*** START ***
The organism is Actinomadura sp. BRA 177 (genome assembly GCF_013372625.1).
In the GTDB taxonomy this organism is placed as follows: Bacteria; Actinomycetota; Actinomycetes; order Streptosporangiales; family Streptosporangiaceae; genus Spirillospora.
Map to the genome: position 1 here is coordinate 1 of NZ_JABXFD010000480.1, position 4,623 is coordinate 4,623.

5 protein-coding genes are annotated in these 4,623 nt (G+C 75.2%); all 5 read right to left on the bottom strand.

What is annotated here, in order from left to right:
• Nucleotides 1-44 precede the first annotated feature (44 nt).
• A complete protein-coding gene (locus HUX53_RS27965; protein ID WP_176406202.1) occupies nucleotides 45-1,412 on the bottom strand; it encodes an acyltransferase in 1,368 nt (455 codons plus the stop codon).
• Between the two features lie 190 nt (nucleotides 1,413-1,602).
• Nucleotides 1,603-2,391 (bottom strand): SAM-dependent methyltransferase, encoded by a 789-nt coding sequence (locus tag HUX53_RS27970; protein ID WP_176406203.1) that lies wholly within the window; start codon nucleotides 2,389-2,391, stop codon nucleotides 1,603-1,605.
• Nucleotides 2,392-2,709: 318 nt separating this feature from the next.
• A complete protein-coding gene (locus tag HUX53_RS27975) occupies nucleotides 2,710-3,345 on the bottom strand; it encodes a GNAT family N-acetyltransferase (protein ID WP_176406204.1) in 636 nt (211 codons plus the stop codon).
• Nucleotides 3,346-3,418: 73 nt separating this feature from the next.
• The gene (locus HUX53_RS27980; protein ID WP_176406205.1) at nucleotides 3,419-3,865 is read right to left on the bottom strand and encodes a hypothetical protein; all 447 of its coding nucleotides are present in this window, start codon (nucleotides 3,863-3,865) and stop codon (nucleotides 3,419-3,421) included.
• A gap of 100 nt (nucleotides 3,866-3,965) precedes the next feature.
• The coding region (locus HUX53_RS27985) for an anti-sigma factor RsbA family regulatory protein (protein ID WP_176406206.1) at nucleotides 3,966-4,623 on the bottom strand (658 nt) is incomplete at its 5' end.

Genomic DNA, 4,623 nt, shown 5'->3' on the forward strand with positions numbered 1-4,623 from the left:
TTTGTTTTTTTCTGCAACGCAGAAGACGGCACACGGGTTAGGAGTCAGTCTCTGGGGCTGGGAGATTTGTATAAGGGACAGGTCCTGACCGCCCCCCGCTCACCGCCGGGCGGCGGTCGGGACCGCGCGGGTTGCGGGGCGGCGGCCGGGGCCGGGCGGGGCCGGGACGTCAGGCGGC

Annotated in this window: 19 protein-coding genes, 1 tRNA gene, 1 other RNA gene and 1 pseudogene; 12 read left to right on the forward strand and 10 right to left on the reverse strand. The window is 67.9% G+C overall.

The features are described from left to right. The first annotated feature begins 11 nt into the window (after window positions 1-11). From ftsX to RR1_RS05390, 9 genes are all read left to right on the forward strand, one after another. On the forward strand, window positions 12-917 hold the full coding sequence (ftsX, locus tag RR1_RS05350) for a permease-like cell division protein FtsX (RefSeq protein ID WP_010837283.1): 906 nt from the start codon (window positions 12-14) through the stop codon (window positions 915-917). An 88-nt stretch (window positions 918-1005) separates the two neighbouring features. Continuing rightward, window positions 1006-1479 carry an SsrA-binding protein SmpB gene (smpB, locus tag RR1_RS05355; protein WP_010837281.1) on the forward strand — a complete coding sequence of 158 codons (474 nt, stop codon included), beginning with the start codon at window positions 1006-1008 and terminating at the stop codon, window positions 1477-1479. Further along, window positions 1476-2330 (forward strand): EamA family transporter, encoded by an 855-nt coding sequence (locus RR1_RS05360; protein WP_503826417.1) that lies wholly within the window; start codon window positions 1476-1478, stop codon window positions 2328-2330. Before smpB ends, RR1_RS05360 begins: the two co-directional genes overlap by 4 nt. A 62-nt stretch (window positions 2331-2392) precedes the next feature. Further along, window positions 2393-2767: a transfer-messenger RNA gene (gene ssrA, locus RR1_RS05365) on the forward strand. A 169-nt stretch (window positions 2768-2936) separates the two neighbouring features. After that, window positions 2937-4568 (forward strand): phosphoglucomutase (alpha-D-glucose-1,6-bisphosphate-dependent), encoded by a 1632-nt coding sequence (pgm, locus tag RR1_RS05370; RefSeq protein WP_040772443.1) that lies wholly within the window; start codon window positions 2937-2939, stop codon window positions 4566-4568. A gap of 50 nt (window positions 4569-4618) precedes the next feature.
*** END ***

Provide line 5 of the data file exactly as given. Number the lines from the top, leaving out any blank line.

What is annotated here, in order from left to right: